Meat Packing Plant

Tracey Moffat Meat Packing

The Baying of the Cows:

Hoof and Horn, Hoof and Horn.

All that dies shall be reborn.

 Each week we stand, Monday to Saturday, armed against the spray of blood and gristle, in our stiff little hats and coats, in our helmets and our hairnets, in our bright and bold bandannas. Dodging and grinning we cleave, chop and heave great humps of meat, into boxes onto pallets, onto trucks that whirr, out into the silent blue night. Coming soon, to a supermarket near you. Unpacked, shrink-wrapped, prodded, sniffed and jabbed, ready, raw and bloody, ripe, for your consumption.

Amidst the bounce and splatter of an occasionally hurled eye, we feint left, then right, behind the foreman’s back, dodging gelatinous bites of fat flicked clumsily from rubber-covered thumbs and tips of knives, at uncovered faces and foreheads. We weep with laughter, trimming fat from the raw and bloody bodies of cows, of cows, of cows.

 Warm blood once surged through pulsing veins in the thick and bristly necks of heifers, now clotted, cold and sticky and, blacking silver benches. A tide of pink, a frothy mix, diluted blood and offal, pools and swirls around a drain, a pungent caustic river.  Rotted flesh swept toward waste disposal units where maggots writhe, squirm, and sway; an eyeless, open-mouthed praying.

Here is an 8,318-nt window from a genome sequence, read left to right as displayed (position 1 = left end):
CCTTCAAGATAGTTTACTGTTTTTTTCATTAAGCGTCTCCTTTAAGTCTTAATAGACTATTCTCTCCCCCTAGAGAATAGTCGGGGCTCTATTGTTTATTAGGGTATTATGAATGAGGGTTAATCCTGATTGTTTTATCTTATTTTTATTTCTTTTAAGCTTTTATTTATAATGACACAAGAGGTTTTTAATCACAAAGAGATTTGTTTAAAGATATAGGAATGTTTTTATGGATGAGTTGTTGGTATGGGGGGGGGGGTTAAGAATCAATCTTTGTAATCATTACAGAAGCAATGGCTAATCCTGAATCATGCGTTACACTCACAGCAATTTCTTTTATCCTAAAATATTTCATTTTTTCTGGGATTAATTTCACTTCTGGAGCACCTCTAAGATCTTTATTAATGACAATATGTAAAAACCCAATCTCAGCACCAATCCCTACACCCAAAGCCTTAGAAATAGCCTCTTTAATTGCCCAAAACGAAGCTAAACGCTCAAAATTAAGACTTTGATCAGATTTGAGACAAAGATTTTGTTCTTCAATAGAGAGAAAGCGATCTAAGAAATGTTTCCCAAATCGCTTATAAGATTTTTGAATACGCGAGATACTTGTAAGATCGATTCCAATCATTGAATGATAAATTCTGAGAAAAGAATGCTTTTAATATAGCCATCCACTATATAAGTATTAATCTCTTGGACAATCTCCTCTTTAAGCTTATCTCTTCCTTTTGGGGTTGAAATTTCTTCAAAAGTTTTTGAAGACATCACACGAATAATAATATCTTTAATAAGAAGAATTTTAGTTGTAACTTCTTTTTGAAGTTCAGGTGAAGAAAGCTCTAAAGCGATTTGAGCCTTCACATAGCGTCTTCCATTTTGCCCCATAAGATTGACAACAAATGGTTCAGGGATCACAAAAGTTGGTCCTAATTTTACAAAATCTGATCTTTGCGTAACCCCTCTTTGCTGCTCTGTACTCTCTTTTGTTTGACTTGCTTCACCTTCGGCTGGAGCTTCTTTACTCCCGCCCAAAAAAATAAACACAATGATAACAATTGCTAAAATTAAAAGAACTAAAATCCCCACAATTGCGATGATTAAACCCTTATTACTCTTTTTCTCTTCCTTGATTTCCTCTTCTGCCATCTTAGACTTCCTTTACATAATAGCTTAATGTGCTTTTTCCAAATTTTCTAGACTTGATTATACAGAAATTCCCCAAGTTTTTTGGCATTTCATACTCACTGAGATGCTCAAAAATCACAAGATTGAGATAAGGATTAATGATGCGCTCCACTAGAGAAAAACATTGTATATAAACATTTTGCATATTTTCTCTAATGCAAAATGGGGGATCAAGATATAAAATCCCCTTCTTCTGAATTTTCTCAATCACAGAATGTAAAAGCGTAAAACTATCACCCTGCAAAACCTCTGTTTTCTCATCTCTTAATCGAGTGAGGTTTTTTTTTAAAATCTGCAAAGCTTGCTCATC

Pulley hooks shriek, conveyors groan, bodies swing and sway, and beat a hollow thud in time, thumping dully against another. Naked, flayed, skinned and pink, helpless, boneless bodies lay, waiting to be passed through blades, weighed, packaged and labelled; hand-picked, hand-hacked, hand-delivered, fresh from the factory floor, boxes of flesh and bone, wrapped, in candy-coloured coffins.

Fire and Rain, Fire and Rain

All that dies shall rise again.

Hats, hairnets, helmets, and our bright and bold bandannas protect raw and bloodied bodies of cows from our corruption; skin, spittle, saliva, and silken strands of hair, as all the once aliveness of us gravitates toward, the vibrantly red, dead flesh wobbling brightly, on counters, before us.

Image: Tracey Moffat First Jobs, Meat Packing 1978. 


Sheep Ship

She glitters. Out on the horizon. Set off by the sun sinking softly. Clouds spitting, a spray of tangelo, ruby-red, and crimson – all thick and fat and fighting; excited and busted, gushing, broken-open, lusting. Biting one another. All over that fuck-off smash of a sky. Ship of death, ship of doom, leaking shit. A lanolin smear. A urine cloud. Hanging hot. Hanging heavy. Smudge of stillness. In the port.